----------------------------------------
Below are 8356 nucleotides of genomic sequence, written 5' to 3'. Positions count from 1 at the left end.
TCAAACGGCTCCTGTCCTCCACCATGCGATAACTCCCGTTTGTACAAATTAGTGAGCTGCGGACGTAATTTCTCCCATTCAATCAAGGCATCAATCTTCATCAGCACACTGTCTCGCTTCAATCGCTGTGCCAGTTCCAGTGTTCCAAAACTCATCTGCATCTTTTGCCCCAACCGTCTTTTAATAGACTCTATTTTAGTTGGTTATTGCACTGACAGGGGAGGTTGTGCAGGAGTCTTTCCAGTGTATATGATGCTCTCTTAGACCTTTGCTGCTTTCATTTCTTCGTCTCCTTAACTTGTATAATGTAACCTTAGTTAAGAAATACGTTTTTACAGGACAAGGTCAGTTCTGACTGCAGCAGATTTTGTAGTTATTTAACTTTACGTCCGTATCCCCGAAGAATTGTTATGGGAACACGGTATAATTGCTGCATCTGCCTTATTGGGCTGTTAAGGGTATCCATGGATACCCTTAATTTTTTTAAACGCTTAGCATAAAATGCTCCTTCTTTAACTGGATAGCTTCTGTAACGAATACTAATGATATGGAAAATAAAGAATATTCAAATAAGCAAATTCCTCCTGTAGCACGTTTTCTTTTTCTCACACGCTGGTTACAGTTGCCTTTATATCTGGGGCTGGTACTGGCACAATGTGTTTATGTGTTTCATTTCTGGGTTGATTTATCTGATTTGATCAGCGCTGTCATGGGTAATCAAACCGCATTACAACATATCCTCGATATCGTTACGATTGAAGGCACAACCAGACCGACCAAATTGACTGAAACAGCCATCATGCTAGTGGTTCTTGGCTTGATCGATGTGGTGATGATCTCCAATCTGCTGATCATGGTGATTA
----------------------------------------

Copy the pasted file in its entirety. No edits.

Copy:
Below are 8356 nucleotides of genomic sequence, written 5' to 3'. Positions count from 1 at the left end.
TCAAACGGCTCCTGTCCTCCACCATGCGATAACTCCCGTTTGTACAAATTAGTGAGCTGCGGACGTAATTTCTCCCATTCAATCAAGGCATCAATCTTCATCAGCACACTGTCTCGCTTCAATCGCTGTGCCAGTTCCAGTGTTCCAAAACTCATCTGCATCTTTTGCCCCAACCGTCTTTTAATAGACTCTATTTTAGTTGGTTATTGCACTGACAGGGGAGGTTGTGCAGGAGTCTTTCCAGTGTATATGATGCTCTCTTAGACCTTTGCTGCTTTCATTTCTTCGTCTCCTTAACTTGTATAATGTAACCTTAGTTAAGAAATACGTTTTTACAGGACAAGGTCAGTTCTGACTGCAGCAGATTTTGTAGTTATTTAACTTTACGTCCGTATCCCCGAAGAATTGTTATGGGAACACGGTATAATTGCTGCATCTGCCTTATTGGGCTGTTAAGGGTATCCATGGATACCCTTAATTTTTTTAAACGCTTAGCATAAAATGCTCCTTCTTTAACTGGATAGCTTCTGTAACGAATACTAATGATATGGAAAATAAAGAATATTCAAATAAGCAAATTCCTCCTGTAGCACGTTTTCTTTTTCTCACACGCTGGTTACAGTTGCCTTTATATCTGGGGCTGGTACTGGCACAATGTGTTTATGTGTTTCATTTCTGGGTTGATTTATCTGATTTGATCAGCGCTGTCATGGGTAATCAAACCGCATTACAACATATCCTCGATATCGTTACGATTGAAGGCACAACCAGACCGACCAAATTGACTGAAACAGCCATCATGCTAGTGGTTCTTGGCTTGATCGATGTGGTGATGATCTCCAATCTGCTGATCATGGTGATTA